15 208 R. Norberg this distribution is not too dispersed, the approximation Bi=1 is reasonable with high probability. Moreover, the mortality is small in thk ages that are typical of participants in group life schemes, so that the term Bip(xii, S) ds is of minor importance, especially if the <ti are of moderate extension. Anyway, a misspecification of the volumes p, does not affect the overall unbiasedness of estimators of the type (3.7). The good thing about using (3.16) based on the observed Wi is that it does not require estimation of the forces of termination, x;(x, t). 4. Experience rating based on summary data on risk exposures, sum functions, and total amounts of claims paid A. The data. Suppose now that the only data available from contract i in year j are pij, the number of years exposed to risk, fij, the average sum insured, X6, the total amount of claims paid. Here fij may be the simple average of the individual face amounts for those who are insured under the plan of contract i at the beginning of year j, or it may be a more refined quantity, e.g. the weighted average of the individual face amounts for those who are insured under that plan during the whole or a part of year, j, with weights equal to the individual times exposed to risk. The total claim amounts Xu are of the form where M" denotes the number of deaths in group i in year j, just as in the previous section, and Siik, k= 1,2,..., Mij, are the individual benefits paid (when Mii>O). If a sum function SA.) is stipulated for contract i in year j, then the SSik are of the form Siik=S(Yijk), where the Yiik are the ages at death. Neither So(.) nor the Yck need to be observed. The present specification of the data covers also the case where the face amounts are not laid down by a sum function, but are chosen on an' 'individual basis by each member, possibly subject to certain constraints specified by the master contract. In the present case the observations are even more aggregate or summary than those encountered in the previous section. This means, on the one hand, that more information is sacrificed to save administration expenses, and, on the other hand, that further betweengroup risk differentials are introduced, which call for an adaption of the premiums to individual group experiences. B. Model assumptions. Just as in the previous section, the basic assumptions (i) and (ii) in Paragraph 2B are retained, whereas assumption (iii) is replaced by the following. Scand. Actuarial J. 1989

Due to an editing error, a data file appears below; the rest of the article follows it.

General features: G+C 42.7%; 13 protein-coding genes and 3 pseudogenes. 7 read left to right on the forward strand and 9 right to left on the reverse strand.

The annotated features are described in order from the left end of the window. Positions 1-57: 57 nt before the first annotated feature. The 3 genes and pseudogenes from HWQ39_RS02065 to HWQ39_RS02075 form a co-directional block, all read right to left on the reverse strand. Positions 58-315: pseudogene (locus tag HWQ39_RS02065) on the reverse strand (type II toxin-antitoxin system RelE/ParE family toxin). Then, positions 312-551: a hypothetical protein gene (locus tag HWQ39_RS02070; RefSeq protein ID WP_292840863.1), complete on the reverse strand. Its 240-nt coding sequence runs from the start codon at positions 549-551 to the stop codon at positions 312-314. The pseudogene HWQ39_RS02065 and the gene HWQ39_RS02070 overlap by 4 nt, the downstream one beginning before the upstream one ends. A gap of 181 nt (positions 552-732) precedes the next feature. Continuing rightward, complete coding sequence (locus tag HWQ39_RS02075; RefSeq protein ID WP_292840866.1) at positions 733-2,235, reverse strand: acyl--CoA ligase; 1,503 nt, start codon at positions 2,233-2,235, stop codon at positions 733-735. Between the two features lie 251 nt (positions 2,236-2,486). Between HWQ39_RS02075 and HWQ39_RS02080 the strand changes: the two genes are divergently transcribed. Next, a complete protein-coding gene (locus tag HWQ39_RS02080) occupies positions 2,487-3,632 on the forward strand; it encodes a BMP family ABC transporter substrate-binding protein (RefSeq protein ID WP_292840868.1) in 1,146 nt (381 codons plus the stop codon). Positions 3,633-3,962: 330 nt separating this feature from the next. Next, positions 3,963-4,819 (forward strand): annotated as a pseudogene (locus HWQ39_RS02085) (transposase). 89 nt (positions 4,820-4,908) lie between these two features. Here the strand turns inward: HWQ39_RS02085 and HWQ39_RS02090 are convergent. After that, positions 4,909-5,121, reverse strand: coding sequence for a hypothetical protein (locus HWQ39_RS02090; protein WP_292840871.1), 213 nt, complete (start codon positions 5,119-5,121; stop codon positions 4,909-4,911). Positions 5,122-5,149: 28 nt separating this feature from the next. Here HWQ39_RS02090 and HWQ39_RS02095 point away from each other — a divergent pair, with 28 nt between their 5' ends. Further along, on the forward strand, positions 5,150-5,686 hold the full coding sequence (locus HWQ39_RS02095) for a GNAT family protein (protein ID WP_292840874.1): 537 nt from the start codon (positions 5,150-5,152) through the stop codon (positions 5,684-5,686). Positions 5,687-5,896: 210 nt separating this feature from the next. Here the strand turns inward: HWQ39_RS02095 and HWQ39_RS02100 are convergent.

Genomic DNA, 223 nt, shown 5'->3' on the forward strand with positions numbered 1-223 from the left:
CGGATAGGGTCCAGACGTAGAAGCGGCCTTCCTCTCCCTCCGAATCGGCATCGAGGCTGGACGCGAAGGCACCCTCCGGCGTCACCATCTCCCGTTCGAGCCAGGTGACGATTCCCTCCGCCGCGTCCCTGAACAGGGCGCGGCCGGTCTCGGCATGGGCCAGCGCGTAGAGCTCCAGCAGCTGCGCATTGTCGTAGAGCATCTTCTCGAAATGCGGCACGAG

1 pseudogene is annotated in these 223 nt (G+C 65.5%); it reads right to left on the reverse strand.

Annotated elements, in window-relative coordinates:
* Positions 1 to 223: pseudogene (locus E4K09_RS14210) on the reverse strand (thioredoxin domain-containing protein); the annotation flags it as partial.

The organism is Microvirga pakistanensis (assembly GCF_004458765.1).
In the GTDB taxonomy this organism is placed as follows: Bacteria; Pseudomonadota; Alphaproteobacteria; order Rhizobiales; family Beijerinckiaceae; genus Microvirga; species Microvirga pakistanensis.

16 Experience rating in group life insurance 209 (iii") Conditionally, given Oi, the total claim amounts Xii are independent with 1st and 2nd order moments of the form ' This assumption can be motivated in vatious ways. One possibility is the following analogy to (iii') in Paragraph 3B. Conditionally, given Oi, the M, are independent, each Mu having a Poisson distribution with parameter p,a(0j, they are independent of the Stk, and the ratios S,dS, are iid. The last item in this list of assumptions implies that the shape of the distribution of the Siik remains unchanged in the course of time for a fixed group i, but that the amounts are allowed to undergo proportional changes from one year to another. This assumption is appropriate when the sum function is currently adjusted by a scaling factor in accordance with the development of some economic key quantity like the basic amount of the national social insurance scheme or the price index for consumers' goods. At any rate, Assumption (iii") may serve as a working hypothesis. Introduce the loss ratios that is, the loss measured in units of the total sum at risk. From (4.2) and (4.3) it follows that the first two conditonal moments of 6, are given by (3.5) and (3.6). Thus, formulas (3.7H3.10) carry over to the present case. C. Net premiums. By virtue of (4.2), the annual net premium of a contract i 9 is estimated by with bi defined by (3.7H3.10). D. The fluctuation reserve. Adapting the ideas of Paragraph 3D to the present case, we propose that the reserve be calculated from (2.31) and, by virtue of (4.3) vf = Pi, ji+l s:j ji+, V, E. Parameter estimation. We refer to the nonhierarchical specialization of the results in Paragraph 5E below. 5. Hierarchical extensions A. The notion of hierarchy. The iid assumption (i) in Paragraph 2B implies that the groups are viewed as independent random selections from a population of basically similar groups. Often, however, it seems relevant to perform an initial classification of the insured groups according to certain Scand. Actuarial J. 1989